A new study using data from NASA's Chandra X-ray Observatory and Hubble Space Telescope gives new insight into an important question: how habitable are planets that orbit the most common type of stars in the Galaxy? The target of the new study, as reported in our press release, is Barnard's Star, which is one of the closest stars to Earth at a distance of just 6 light years. Barnard's Star is a red dwarf, a small star that slowly burns through its fuel supply and can last much longer than medium-sized stars like our Sun. It is about 10 billion years old, making it twice the age of the Sun.
The authors used Barnard's Star as a case study to learn how flares from an old red dwarf might affect any planets orbiting it. This artist's illustration depicts an old red dwarf like Barnard's Star (right) and an orbiting, rocky planet (left).
The research team's Chandra observations of Barnard's Star taken in June 2019 uncovered one X-ray flare (shown in the inset box) and their Hubble observations taken in March 2019 revealed two ultraviolet high-energy flares (shown in an additional graphic). Both observations were about seven hours long and both plots show X-ray or ultraviolet brightness extending down to zero. Based on the length of the flares and of the observations, the authors concluded that Barnard's Star unleashes potentially destructive flares about 25% of the time.
The team then studied what these results mean for rocky planets orbiting in the habitable zone — where liquid water could exist on their surface — around an old red dwarf like Barnard's Star. Any atmosphere formed early in the life of a habitable-zone planet was likely to have been eroded away by high-energy radiation from the star during its volatile youth. Later on, however, planet atmospheres might regenerate as the star becomes less active with age. This regeneration process may occur by gases released by impacts of solid material or gases being released by volcanic processes.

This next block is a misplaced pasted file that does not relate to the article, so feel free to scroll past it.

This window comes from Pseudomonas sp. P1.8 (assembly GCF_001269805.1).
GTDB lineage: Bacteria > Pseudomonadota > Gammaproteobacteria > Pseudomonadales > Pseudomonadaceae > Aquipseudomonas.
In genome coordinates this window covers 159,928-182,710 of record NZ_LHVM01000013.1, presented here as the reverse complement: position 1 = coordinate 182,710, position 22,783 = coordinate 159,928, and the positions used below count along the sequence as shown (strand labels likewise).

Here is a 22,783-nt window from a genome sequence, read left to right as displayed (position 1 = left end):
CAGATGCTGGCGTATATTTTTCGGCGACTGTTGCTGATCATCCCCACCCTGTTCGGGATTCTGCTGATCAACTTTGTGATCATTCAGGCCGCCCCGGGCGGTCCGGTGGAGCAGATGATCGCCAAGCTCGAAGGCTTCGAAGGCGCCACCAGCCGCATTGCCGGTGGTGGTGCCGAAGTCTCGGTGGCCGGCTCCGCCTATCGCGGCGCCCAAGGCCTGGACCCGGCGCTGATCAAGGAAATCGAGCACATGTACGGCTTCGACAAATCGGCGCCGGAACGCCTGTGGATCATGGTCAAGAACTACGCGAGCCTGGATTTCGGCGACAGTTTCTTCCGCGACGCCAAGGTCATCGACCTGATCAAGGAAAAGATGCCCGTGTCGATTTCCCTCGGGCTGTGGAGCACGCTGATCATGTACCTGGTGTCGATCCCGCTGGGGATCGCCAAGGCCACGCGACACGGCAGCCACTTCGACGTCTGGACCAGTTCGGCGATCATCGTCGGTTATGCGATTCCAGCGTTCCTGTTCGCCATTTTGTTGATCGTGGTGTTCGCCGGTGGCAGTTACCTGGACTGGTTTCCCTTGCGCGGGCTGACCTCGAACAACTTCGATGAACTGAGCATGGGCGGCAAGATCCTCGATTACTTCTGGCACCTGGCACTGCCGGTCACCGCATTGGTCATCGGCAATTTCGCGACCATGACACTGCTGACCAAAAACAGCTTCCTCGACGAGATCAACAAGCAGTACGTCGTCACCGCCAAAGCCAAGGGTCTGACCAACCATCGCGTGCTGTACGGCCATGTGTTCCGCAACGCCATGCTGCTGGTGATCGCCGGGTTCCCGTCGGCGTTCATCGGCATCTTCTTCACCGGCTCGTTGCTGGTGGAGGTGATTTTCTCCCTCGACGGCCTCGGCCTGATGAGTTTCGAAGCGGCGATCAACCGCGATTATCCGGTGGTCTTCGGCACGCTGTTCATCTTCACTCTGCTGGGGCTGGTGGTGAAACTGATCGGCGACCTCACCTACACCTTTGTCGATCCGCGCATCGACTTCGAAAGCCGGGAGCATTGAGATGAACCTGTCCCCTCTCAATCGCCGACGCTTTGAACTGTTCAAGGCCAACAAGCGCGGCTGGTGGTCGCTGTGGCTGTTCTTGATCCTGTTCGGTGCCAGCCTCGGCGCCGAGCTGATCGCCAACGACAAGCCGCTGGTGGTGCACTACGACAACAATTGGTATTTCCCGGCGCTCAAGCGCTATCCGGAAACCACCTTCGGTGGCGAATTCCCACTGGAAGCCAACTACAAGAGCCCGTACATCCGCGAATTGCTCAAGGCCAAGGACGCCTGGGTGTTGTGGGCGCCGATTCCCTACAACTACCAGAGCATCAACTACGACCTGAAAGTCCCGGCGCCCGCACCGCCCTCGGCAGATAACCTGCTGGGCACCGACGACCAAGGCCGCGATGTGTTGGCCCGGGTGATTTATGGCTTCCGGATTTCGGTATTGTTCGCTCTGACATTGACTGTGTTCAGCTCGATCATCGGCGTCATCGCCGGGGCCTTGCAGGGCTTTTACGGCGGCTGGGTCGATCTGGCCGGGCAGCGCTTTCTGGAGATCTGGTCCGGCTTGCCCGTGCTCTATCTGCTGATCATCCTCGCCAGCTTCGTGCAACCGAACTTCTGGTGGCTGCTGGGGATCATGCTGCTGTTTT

However, the onslaught of powerful flares like those reported here, repeatedly occurring over hundreds of millions of years, may erode any regenerated atmospheres on rocky planets in the habitable zone. The illustration shows the atmosphere of the rocky planet being swept away to the left by energetic radiation from flares produced by the red dwarf. This would reduce the chance of these worlds supporting life. The team is currently studying high-energy radiation from many more red dwarfs to determine whether Barnard's Star is typical.
A paper describing these results, led by Kevin France of the University of Colorado at Boulder, appears in the October 30, 2020 issue of The Astronomical Journal and is available online. NASA's Marshall Space Flight Center manages the Chandra program. The Smithsonian Astrophysical Observatory's Chandra X-ray Center controls science and flight operations from Cambridge and Burlington, Massachusetts.